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Reform of the German Buildings Energy Act (Gebäudeenergiegesetz, GEG)

Energy policy is the big topic in the media and in the general public

The Buildings Energy Act (GEG), often called the Heating Act, has been discussed all over the country in the recent weeks. In the act, biogas and biomethane are recognized as a compliance option - an important signal for biogas!
The GEG is a vital instrument within German energy and climate protection policies. Its purpose is to ensure that the targets of the Federal Government’s energy policies are achieved – in particular, a largely climate-neutral inventory of existing buildings by 2045 and around 40 percent savings in final energy consumption compared with 2020. The ordinance defines structural and heating system standards for buildings and specifies the energy efficiency for new builds and the refurbishment of existing buildings.

The Federal Government is now launching a comprehensive push for modernisation with the amendment to the Buildings Energy Act. The aim is also to push ahead with the heating system transformation needed to protect the climate. "We are doing this with a clear and deliberate focus on newly installed heating systems," Robert Habeck, Federal Minister for Economic Affairs and Climate Action, explained.

As of January 2024, as many newly installed heating systems as possible shall be powered at least 65 percent by renewable energy sources. The legislation provides for generous transition periods and exemptions, substantial social compensation payments, and a comprehensive range of subsidies.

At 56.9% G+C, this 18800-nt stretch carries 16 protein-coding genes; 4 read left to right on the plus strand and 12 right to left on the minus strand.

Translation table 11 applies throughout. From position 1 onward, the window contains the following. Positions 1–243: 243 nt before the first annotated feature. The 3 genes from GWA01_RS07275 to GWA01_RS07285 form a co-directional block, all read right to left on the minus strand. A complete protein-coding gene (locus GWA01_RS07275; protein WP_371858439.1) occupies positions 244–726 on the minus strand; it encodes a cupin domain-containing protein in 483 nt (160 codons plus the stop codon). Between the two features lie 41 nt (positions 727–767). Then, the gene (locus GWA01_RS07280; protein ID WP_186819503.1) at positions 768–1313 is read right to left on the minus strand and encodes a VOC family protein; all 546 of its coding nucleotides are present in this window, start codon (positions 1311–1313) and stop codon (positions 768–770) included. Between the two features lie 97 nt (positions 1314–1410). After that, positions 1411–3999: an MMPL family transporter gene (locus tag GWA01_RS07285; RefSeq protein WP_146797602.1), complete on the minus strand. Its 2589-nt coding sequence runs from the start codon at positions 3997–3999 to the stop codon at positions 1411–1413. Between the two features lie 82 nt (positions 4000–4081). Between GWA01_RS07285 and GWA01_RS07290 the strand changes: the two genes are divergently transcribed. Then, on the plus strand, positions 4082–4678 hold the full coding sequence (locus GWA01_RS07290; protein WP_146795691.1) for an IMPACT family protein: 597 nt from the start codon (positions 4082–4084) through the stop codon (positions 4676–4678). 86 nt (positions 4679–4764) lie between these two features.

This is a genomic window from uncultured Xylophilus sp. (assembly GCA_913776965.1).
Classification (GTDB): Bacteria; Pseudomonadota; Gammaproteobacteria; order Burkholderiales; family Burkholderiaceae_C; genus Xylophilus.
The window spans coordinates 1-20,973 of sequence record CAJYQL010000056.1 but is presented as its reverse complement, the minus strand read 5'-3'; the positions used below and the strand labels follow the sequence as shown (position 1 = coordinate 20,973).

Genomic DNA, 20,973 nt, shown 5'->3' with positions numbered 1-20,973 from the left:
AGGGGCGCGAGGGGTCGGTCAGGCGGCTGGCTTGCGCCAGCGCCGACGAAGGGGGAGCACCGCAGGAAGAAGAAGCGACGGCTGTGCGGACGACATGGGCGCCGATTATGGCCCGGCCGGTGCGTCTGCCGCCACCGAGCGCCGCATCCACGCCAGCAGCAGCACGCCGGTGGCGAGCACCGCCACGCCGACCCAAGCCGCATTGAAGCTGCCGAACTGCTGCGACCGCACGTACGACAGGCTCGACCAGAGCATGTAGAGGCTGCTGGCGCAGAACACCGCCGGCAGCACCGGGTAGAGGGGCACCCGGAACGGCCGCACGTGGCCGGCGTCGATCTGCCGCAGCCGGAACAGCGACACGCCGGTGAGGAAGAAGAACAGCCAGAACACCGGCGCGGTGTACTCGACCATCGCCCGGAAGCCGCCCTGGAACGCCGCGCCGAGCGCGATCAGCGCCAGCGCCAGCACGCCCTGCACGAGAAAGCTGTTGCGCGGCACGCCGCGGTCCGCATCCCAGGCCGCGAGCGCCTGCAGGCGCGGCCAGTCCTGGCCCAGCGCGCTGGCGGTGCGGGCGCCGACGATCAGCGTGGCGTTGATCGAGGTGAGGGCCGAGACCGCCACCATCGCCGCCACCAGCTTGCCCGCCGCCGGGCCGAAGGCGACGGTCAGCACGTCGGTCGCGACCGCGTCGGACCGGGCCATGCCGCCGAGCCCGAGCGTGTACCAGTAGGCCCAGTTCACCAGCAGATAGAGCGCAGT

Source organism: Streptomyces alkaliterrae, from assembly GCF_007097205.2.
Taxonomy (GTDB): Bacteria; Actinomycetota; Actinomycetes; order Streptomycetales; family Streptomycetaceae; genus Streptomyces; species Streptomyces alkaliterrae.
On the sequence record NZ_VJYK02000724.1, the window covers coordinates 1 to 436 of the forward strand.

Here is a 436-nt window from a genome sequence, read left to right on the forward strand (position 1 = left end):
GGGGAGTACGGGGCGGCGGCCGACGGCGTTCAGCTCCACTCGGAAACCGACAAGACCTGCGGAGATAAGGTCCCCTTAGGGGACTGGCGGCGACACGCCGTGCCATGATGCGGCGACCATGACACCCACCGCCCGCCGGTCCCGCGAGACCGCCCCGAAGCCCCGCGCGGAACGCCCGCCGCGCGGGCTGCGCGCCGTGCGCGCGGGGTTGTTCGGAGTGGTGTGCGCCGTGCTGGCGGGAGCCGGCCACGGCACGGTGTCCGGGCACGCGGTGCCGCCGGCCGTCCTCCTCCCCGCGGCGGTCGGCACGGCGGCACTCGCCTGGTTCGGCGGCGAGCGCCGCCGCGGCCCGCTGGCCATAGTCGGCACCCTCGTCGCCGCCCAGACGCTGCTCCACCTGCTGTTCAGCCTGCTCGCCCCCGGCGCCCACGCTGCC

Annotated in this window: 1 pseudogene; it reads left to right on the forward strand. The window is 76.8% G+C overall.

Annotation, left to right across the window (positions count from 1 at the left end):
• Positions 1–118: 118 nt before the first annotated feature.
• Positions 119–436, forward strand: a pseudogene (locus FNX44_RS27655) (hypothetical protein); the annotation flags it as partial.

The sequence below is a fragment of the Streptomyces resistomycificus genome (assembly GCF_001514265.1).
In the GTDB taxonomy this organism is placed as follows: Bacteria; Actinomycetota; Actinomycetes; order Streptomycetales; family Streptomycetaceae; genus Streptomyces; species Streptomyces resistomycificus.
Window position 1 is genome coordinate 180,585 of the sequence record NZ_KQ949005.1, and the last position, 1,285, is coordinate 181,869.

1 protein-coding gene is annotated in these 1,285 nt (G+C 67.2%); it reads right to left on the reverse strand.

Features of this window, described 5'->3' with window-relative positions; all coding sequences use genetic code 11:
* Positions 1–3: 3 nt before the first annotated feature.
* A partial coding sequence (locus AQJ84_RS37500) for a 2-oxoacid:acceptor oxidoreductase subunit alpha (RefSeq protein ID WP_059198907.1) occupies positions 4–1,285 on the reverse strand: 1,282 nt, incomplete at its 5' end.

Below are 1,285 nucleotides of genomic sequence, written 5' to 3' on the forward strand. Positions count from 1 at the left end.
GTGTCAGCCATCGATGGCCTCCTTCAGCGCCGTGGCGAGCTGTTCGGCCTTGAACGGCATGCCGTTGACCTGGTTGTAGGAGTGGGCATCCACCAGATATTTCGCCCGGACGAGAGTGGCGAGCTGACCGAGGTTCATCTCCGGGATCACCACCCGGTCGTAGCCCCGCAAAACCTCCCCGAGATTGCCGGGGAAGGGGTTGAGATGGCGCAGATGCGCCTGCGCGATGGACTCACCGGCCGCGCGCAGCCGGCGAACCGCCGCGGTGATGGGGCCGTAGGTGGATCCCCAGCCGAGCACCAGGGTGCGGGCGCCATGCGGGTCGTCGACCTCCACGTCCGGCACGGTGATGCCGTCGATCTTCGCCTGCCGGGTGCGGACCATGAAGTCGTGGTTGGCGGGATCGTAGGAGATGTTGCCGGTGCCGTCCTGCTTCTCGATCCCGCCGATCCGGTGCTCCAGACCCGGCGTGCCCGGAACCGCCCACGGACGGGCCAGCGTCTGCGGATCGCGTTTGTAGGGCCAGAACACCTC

On the way to climate neutrality, the 65 percent target is an important milestone. However, the heating sector also exhibits great heterogeneity in the long term and can vary greatly from building to building or owner to owner. Therefore, building owners should be given as much technical and economic freedom as possible, and the widest possible range of options for climate-neutral building heating should be made available to meet the necessary high level of ambition of the GEG. Bioenergy, which today provides approximately 84 percent of renewable heat, must play an important role in this. However, this was not the case in the first cabinet draft.

The German bioenergy associations have jointly submitted a statement to the current parliamentary procedure demanding the abolition of the obligation to install an additional solar power system and an oversized buffer storage facility as well as the abolition of the prohibition of the use of biogas and wood heaters in new buildings. The associations are pushing for bioenergy and wood energy to be recognized as compliance options and have already had success in a hearing.

All renewable energies are needed to manage the heat transition. An arbitrary exclusion of bioenergy cannot be fruitful in the long term.


About the bioenergy associations

Four associations pool their competencies and resources in the field of energy policy in the Bioenergy Capital Office: German Bioenergy Association, the German Farmers' Association, the German Biogas Association and the German Wood Energy Association. Together they represent the entire bioenergy sector, from farmers and foresters, plant and machine manufacturers, energy suppliers to operators and planners. The Bioenergy Capital Office gives the many different players and various technologies in the bioenergy industry a strong common voice vis-à-vis politicians. Particularly in the electricity and heat sectors, it advocates for the energy policy interests of its member associations across all technologies.

It also strongly cooperates with the German Renewable Energy Federation (BEE).